But we need to take time to look up.
Lift up your eyes on high and see: who created these? He who brings out their host by number, calling them all by name; by the greatness of his might and because he is strong in power, not one is missing. (Isaiah 40:26, ESV).
All our tasks and pursuits here are only temporary. There’s a greater reality beyond our muckraking.
Lift up your eyes to the heavens, and look upon the earth beneath: for the heavens shall vanish away like smoke, and the earth shall wax old like a garment, and they that dwell therein shall die in like manner: but my salvation shall be for ever, and my righteousness shall not be abolished (Isaiah 51:6).
And when these things begin to come to pass, then look up, and lift up your heads; for your redemption draweth nigh (Luke 21:28).
The muckraker didn’t believe in anything higher to look up to. Let’s not follow his mistake.
They shall look upon me whom they have pierced, and they shall mourn for him, as one mourneth for his only son (Zechariah 12:10b).
Look unto me, and be ye saved, all the ends of the earth: for I am God, and there is none else (Isaiah 45:22).
And I, if I be lifted up from the earth, will draw all men unto me. (John 12:32).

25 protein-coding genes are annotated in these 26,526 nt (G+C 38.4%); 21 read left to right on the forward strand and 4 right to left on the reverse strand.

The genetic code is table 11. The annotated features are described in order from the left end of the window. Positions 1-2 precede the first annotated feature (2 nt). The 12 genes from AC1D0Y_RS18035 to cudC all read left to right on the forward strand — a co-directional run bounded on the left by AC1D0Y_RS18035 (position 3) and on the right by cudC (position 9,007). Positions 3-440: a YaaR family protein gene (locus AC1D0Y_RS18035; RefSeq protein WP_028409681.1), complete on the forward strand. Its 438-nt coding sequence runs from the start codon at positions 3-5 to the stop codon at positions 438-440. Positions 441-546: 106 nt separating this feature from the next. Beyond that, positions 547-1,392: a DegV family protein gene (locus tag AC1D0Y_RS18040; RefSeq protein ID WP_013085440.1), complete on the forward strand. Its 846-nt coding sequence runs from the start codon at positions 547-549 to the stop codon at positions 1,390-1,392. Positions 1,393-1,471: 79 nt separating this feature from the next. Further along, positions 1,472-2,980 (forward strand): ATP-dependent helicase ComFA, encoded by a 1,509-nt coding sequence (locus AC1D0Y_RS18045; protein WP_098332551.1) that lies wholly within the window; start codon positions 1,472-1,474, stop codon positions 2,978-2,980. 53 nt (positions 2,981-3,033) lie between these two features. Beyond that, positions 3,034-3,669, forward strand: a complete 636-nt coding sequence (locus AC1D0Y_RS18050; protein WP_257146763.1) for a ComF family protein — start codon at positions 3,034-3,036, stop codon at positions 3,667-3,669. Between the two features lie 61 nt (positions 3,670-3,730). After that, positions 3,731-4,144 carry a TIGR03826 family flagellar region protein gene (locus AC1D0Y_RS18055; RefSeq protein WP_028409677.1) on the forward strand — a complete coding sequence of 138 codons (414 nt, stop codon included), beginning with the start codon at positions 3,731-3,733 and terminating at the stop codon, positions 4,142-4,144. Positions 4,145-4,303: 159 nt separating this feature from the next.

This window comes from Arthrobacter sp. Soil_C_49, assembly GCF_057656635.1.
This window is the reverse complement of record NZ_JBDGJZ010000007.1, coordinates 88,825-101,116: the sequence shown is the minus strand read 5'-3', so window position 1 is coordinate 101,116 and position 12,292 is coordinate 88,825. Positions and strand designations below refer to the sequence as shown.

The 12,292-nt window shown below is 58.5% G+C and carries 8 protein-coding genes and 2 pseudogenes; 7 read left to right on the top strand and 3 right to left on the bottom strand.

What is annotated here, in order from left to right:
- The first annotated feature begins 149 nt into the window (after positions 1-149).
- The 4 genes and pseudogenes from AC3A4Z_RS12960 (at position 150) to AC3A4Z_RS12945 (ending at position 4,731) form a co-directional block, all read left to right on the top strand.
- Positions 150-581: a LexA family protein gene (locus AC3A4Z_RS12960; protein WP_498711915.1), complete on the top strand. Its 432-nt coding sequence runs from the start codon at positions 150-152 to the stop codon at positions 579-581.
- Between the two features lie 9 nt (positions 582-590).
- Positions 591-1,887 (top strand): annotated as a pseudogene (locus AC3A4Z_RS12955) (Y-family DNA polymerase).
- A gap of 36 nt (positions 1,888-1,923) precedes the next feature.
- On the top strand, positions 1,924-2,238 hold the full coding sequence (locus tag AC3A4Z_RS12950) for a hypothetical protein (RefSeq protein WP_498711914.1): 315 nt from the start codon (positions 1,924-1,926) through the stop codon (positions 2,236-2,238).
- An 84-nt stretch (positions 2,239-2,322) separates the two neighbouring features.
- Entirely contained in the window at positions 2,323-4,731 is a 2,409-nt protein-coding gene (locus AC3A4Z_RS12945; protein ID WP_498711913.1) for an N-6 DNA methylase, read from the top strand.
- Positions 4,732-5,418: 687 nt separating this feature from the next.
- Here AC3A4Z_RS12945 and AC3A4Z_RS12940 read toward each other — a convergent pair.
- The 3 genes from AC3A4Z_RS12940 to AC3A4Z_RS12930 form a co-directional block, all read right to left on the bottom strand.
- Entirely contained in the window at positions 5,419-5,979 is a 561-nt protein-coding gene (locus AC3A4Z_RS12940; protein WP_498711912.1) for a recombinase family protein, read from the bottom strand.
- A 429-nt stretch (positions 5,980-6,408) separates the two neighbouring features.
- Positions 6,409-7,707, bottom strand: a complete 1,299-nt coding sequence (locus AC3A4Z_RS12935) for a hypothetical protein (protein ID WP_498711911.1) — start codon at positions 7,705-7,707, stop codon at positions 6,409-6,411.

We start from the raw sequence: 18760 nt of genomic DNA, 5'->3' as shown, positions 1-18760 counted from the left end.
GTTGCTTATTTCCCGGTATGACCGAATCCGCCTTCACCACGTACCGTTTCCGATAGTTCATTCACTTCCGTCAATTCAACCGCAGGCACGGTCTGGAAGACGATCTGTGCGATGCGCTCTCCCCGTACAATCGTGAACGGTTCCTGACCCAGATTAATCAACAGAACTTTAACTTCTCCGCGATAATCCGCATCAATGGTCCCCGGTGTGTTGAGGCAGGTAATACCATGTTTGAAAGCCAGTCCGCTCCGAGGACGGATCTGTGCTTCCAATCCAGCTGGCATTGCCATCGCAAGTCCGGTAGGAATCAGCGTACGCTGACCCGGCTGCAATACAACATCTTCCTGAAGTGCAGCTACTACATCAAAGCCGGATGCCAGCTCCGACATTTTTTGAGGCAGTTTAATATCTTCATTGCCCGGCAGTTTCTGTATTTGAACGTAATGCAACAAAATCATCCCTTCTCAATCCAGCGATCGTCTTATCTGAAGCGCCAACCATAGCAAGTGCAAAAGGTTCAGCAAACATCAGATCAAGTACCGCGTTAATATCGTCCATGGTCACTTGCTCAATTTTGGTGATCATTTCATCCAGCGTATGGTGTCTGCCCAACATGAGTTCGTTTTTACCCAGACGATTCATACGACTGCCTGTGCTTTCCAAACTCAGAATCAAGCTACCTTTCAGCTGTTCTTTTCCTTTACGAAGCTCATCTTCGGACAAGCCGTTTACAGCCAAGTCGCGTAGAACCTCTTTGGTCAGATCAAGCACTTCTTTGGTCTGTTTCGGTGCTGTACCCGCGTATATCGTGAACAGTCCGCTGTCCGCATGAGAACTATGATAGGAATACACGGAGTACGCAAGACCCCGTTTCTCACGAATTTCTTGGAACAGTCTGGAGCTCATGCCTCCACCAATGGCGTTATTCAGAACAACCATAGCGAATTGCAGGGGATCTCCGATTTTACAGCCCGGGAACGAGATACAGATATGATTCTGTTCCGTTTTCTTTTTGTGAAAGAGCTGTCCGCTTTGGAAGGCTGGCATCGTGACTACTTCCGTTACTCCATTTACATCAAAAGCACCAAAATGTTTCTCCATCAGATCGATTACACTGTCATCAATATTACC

Even after salvation, we have to continually remind ourselves to keep the right perspective, to put God first, to seek His ways.
My voice shalt thou hear in the morning, O Lord; in the morning will I direct my prayer unto thee, and will look up (Psalm 5:3).
If then you have been raised with Christ, seek the things that are above, where Christ is, seated at the right hand of God. Set your minds on things that are above, not on things that are on earth (Colossians 3:1-2, ESV).
We look up to acknowledge our need for the only One who can help:
I lift up my eyes to the hills. From where does my help come? My help comes from the Lord, who made heaven and earth (Psalm 121:1-2, ESV).
And we need to look from our pursuits to minister to others:
Look, I tell you, lift up your eyes, and see that the fields are white for harvest (John 4:35b).
Let each of you look not only to his own interests, but also to the interests of others. Have this mind among yourselves, which is yours in Christ Jesus (Philippians 2:4-5a, ESV).
God has given us good work to do, but He never meant for those tasks to eclipse Him. Much of our life and ministry is in the mundane, everyday moments of life. But that work and those moments are given meaning by the time we look up to Him. It’s vital to spend time with Him, and then carry those thoughts we gain from His Word back into our everyday lives.
Looking unto Jesus the author and finisher of our faith. ~ Hebrews 12:2a
O soul, are you weary and troubled?
No light in the darkness you see?
There’s light for a look at the Savior,
And life more abundant and free!
Turn your eyes upon Jesus,
Look full in His wonderful face,
And the things of earth will grow strangely dim,
In the light of His glory and grace.
Helen H. Lemmel, 1922